Looking At Flowers Close Up

Side view of a very double clematis, with pointed petals

Cee has invited us to share close up pictures or macro shots as part of this week’s Fun Foto Challenge – who could resist? My first is a close up of the extremely double Clematis ‘Josephine Pink’. The flower changes considerably as it opens: at this stage, mounds of overlapping inner petals are almost obscuring the bigger ones that form an outer ruff, with still more petals to come.

The great thing about a close up is the textural quality it gives. I hardly know whether the pointed petals would feel stiff or soft if I could reach my hand out and touch the flower.  Continue reading

A Red And White Dahlia With An Exclamation Mark

Dahlia flower, close up

Gresgarth Hall has a walled kitchen garden where fruit trees and vegetables grow alongside flowers for cutting, depending on the season. I was about to describe the dahlia I photographed there as bicoloured, but could not ignore the flush of peach that gives it a sophisticated look. A tricolour, then. I know someone out there is going to want to grow this when they see it, but unless an identification appears in the comments below, I have no idea what it is. The orange blurs in the background are nasturtiums and the feathery foliage, nigella.  Continue reading

The Very Fragrant Rose ‘Gertrude Jekyll’

Pink rose with a beautiful rosette shaped flower

On Sundays, I’m sharing a square cropped picture of a pink rose as part of Becky’s Square In September challenge. We are invited to dip in and out of this daily challenge as we please. She’s looking for a post where the main photograph is square and the subject is In The Pink.

Several people have asked if the roses I’ve been sharing this month are especially fragrant. Last week’s was not, so I promised a highly scented one for this week and I have kept my word. Rosa ‘Gertrude Jekyll’ has as strong and lovely an Old Rose fragrance as anyone could hope for. Scratch and sniff!

(It might work, if you have an active imagination).

Delphinium ‘Flamenco’ from the Highlander Series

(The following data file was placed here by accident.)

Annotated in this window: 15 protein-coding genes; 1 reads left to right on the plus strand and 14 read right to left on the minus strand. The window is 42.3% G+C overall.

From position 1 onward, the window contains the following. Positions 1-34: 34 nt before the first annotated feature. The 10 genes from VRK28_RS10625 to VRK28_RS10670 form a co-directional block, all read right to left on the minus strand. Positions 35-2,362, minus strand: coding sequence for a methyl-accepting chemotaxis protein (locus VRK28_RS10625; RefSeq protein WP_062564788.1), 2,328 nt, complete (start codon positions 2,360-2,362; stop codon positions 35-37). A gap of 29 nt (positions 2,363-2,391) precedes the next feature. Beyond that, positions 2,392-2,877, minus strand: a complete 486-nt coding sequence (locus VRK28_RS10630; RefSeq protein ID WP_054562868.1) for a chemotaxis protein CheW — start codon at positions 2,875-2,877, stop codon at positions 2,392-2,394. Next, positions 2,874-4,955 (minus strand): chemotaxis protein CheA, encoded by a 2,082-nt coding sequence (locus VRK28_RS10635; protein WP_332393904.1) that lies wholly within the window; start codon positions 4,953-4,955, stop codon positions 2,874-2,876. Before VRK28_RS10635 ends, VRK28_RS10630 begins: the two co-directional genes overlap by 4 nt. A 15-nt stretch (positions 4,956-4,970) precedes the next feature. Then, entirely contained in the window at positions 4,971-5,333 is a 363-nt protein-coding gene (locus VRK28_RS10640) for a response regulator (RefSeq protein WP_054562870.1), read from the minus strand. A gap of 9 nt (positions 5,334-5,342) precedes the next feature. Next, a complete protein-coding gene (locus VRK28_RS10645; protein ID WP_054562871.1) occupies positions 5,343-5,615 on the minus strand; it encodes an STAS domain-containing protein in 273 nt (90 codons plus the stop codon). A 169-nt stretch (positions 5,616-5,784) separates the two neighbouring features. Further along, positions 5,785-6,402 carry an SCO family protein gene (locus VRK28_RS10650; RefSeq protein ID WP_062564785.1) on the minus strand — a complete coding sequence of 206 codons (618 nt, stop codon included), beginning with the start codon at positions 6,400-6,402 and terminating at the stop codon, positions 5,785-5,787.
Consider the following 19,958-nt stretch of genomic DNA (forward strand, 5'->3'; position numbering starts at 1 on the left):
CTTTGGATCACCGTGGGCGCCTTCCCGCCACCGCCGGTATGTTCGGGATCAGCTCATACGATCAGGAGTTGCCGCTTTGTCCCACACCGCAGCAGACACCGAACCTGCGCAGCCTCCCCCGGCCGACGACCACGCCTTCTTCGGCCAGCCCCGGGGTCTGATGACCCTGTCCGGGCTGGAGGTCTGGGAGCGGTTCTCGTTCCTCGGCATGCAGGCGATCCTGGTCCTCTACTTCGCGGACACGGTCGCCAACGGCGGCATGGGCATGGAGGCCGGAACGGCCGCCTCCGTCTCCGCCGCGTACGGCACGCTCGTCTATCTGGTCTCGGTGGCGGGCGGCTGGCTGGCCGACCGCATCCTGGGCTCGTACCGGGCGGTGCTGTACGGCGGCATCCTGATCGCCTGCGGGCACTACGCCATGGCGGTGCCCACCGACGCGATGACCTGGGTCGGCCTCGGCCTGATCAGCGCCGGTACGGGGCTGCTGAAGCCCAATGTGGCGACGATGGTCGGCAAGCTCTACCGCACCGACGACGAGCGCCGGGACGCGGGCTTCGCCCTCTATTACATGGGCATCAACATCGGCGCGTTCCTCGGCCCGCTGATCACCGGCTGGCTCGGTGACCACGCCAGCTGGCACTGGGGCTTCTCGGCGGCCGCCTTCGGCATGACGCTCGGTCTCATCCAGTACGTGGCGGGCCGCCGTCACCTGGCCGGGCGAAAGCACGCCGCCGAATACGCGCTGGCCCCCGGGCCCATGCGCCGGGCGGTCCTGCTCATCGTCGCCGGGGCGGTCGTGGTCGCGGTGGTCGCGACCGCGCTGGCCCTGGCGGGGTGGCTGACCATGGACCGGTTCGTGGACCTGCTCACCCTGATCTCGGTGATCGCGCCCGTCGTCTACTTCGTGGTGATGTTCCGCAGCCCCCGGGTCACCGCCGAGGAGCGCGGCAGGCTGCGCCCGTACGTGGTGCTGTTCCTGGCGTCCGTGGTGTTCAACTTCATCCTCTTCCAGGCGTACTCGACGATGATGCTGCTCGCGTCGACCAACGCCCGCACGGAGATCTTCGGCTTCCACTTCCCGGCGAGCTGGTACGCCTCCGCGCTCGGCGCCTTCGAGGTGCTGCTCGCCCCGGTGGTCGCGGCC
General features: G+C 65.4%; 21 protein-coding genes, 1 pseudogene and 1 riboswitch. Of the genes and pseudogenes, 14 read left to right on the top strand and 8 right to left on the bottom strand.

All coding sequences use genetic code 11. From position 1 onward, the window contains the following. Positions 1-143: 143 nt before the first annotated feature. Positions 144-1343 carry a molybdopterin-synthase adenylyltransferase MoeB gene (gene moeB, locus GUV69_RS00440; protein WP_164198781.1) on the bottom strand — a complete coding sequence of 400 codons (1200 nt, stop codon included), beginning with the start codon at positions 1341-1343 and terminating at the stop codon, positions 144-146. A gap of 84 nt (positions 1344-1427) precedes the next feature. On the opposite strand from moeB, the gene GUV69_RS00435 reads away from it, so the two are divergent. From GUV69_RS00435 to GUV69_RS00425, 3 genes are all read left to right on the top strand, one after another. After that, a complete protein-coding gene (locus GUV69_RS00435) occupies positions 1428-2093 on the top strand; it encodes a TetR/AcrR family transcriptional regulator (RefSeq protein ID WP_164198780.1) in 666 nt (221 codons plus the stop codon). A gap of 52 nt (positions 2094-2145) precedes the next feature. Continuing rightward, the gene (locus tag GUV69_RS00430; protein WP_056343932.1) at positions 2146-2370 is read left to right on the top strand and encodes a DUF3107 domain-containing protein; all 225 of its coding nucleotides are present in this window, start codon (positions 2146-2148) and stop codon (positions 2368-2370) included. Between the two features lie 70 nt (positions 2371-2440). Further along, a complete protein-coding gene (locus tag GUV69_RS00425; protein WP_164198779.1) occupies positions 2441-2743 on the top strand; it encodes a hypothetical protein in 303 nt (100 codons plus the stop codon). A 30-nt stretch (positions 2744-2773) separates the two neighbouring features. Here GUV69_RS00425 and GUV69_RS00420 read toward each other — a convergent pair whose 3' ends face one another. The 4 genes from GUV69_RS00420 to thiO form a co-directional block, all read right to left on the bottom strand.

Delphinium with pink double flowers, streaked green

During the summer, I dedicate more time to taking photos than to sharing them. If you’re a flower stalker too, you’ll understand the temptation. After all, a delphinium waits for no man (or woman), blooming in response to triggers we understand at an abstract level rather than feel happening at a cellular one. It’s somewhere between a pleasure and a frenzy to be in full-on photo gathering mode, so, as September taps on the door, it feels good to slow down and enjoy revisiting summer’s photo stash.

This plant wasn’t labelled at RHS Tatton Park, where I saw it, so I’ve had to look it up. Delphinium ‘Flamenco’ is part of the Highlander series of Scottish-bred delphiniums. Continue reading

Macro Monday: Iris With Ferns

Purple striped iris with ferns in the background

These plant bedfellows seem to embody contrasts and echoes. Both are linear, with some symmetry, but neither are rigidly so. I get the feeling a mathematician might find reverie here. Curves, curls – wobbles, even – add complexity and soften any harshness. Someone or something has taken a chunk out of one iris petal, but the lines and colours are so hypnotic, we hardly notice it.  Continue reading

Spring Flowers, Picked And Growing

Crocus flowers, picked, lying on a slatted garden table

Yesterday’s trip to Gresgarth Hall Garden for the March hellebore open day is always pencilled into my calendar. One of my favourite bits is the table of floral goodies prepared for visitors to hang over, all neatly labelled. These crocus flowers were part of this year’s display.

Crocuses growing among dead tree leaves and moss

On the far side of the river, the crocuses were flowering in their natural surroundings. Slender, arching leaves, each with its silver stripe, made a lovely contrast with moss and fallen beech tree leaves.  Continue reading